Suddenly, Knight-Captain Damian called a halt. "Cease fire and fall back into the trees!" he shouted over the radio. I looked up at the main body of the herd and immediately understood why. The beasts had stopped moving and had circled up. If we continued to attack them, we'd be walking into a wall of muscle and claws prepared for an attack. As quickly as we could, we disappeared. Gunners fired a few warning shots to keep the beasts at bay while we retreated.
"Good work," Damian's voice said over the radio's static. "But we're only getting started. James, I want to know as soon as those beasts are on the move again. Once they are, we wait five minutes then resume the attack."
And so we did. Moving with an uncanny coordination under Damian's command, we would attack, then disappear, always picking off the slow, the wounded, those out of position with the rest of the herd. Once, twice, three times we struck and vanished, whittling away at the beasts' numbers.
But the third time they followed us.
"Move, move, move!" Damian shouted into the radio. "Make for the trees and keep going! They're hot on our trail!" Lysimachus laid down some covering fire as Haraldur and I escaped back to the woods, with Vlad calmly clipping off another headshot at a charging beast. Combat robots placed themselves between the oncoming stampede and our forces, only to be quickly overrun.
We struggled in the thick underbrush to put as much distance between ourselves and the enraged herd, but I knew that those beasts would have far less trouble than we did. Rather than forcing their way through the trees, Skraar's young would smash through them, an unstoppable charge. Already I could hear them crashing through the vegetation.
"James," I said, "we're not going to make it."
He nodded even as he disentangled himself from a thornbush. "You're right. Not like this." He tapped his wrist remote, and suddenly his modified aerial drone was overhead. He looked up and smiled wistfully. "See you on the other side, little friend."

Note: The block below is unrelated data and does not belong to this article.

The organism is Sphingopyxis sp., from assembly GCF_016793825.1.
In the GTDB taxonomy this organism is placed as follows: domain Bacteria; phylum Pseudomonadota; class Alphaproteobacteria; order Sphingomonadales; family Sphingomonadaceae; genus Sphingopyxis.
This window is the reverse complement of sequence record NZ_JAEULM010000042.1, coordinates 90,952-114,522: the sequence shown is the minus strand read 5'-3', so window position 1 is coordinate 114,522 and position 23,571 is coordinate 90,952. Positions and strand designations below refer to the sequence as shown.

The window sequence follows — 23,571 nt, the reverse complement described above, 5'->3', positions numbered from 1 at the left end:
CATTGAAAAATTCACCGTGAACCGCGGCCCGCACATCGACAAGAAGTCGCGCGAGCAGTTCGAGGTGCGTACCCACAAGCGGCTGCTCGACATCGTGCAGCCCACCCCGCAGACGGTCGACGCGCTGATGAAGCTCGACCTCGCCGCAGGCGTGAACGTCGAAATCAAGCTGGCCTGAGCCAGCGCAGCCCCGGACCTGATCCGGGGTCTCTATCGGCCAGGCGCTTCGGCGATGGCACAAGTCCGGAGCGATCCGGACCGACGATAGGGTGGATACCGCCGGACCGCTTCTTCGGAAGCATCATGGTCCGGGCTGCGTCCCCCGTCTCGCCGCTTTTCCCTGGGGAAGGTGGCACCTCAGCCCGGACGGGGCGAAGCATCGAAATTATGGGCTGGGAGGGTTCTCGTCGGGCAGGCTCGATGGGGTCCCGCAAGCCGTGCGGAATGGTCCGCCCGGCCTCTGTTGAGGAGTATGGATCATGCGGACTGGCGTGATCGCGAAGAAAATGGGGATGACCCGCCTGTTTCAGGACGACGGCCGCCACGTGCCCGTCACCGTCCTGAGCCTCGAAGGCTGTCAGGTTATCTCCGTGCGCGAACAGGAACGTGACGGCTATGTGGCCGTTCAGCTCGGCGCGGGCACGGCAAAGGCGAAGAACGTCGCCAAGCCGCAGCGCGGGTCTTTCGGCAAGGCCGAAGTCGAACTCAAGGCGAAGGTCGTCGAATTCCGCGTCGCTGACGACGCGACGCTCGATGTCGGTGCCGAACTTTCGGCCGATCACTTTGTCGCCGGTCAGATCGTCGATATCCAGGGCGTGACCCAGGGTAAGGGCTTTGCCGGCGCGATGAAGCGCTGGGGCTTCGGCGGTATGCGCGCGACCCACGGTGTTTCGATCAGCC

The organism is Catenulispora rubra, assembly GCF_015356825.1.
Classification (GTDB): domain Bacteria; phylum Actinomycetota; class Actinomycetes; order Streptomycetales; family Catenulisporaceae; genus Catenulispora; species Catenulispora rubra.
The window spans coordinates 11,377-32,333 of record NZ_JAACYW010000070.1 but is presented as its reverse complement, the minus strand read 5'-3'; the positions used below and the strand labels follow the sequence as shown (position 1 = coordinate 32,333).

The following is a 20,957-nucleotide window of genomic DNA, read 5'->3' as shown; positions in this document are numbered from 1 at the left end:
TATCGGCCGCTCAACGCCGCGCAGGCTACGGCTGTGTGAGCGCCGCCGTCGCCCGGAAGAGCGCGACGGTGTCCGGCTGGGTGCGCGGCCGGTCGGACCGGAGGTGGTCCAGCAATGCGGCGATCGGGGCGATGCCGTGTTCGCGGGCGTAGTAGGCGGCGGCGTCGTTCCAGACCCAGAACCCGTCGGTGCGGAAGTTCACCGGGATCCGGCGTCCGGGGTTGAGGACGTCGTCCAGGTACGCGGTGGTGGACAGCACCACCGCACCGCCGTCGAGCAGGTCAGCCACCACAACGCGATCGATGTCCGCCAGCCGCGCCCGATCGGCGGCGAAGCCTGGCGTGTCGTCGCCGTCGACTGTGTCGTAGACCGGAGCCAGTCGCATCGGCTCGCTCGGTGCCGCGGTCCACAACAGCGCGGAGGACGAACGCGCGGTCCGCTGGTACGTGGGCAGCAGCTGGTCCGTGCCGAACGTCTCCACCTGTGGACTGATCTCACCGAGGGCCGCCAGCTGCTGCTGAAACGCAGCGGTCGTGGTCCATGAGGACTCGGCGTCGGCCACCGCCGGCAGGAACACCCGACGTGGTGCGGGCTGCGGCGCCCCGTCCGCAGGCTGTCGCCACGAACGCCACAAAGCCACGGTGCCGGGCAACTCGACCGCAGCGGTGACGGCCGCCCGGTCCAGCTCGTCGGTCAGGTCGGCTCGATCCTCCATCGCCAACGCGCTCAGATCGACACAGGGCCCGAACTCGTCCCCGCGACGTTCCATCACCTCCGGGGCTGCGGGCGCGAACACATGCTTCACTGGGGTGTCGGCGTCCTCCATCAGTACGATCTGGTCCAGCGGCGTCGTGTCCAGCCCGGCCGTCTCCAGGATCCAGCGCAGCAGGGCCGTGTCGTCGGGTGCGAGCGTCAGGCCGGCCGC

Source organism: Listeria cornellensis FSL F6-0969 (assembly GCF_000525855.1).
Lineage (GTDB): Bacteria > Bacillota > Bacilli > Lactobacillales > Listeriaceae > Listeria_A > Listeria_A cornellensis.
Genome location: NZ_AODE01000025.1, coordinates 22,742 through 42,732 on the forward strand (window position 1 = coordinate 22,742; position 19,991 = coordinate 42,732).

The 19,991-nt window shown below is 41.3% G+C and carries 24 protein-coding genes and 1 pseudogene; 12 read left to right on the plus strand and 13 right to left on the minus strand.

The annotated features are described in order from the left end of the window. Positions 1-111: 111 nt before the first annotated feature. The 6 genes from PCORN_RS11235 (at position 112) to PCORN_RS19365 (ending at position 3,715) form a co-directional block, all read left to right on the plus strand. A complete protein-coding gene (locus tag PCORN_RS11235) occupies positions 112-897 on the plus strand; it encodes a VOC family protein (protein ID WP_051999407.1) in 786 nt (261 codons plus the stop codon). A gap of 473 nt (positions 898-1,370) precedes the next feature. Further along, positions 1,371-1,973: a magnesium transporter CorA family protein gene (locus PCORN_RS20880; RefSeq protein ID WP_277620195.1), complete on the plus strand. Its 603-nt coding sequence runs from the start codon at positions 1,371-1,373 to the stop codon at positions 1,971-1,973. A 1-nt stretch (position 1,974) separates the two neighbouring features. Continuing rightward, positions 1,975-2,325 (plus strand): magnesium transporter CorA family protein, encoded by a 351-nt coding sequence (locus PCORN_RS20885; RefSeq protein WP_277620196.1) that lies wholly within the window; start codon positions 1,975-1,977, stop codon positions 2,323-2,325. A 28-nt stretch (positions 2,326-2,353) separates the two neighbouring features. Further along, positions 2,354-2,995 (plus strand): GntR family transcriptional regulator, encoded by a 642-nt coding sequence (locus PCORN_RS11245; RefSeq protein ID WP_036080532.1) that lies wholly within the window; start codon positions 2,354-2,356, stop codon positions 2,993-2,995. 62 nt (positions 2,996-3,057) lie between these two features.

Then he tapped the remote a few more times and the drone shot off, back towards the trail, back towards the herd. In the distance, I could see lights flashing and hear music play. The crashing sound suddenly stopped. Looking back, I could see that the beasts were turning away.
James turned on his radio. "Knight-Captain Damian, I've sent the aerial drones to distract the beasts. It should be safe to regroup now."
He looked at me sadly. "Well, there goes my music."
I patted him on the back. "James, your music just became our guardian angel."
He smiled. "Huh. You're right."
We gathered around in another clearing, this one artificially cleared by combat robots. Damian stood at the center, proudly pacing. "I have just received news from the main UTF force," he said. "Thanks to our efforts, the herd of beasts was sufficiently thinned, allowing Bromich to repulse them. We fought well, harrying the herd and killing off the weak, separating it and chasing down the stragglers. It strikes me, men and women of the Dawn, that we have fought much like a particular kind of beast, a beast feared throughout legend. Like a pack of wolves we have hounded our prey; like a pack of wolves we have downed one animal after another; like wolves we have fought together and died together. We are Aberion's Wolves!"
We cheered, stomping our feet and pounding each other on the back.
Damian held up his hands for silence. "However, special note is to be made of our Genesis Liaison, James Sibello. It gives me great pleasure to award him with the Crimson Cross, earned for bravery on the battlefield. Sibello's efforts sacrificed much of his force in order to secure our retreat, and saved many lives."
I clapped James on the back. "Great work, James!"
He smiled and let his headphones dangle around his neck. "I do what I can."
Then Damian stode forward and was handing James the medal. Taking the mechanic's hand, he raised it high. "To Genesis James!" he shouted, and we cheered. Even though James transferred back Talich-side a few days later to be replaced with a different liaison, I will never forget that moment when we honored him as one of our own.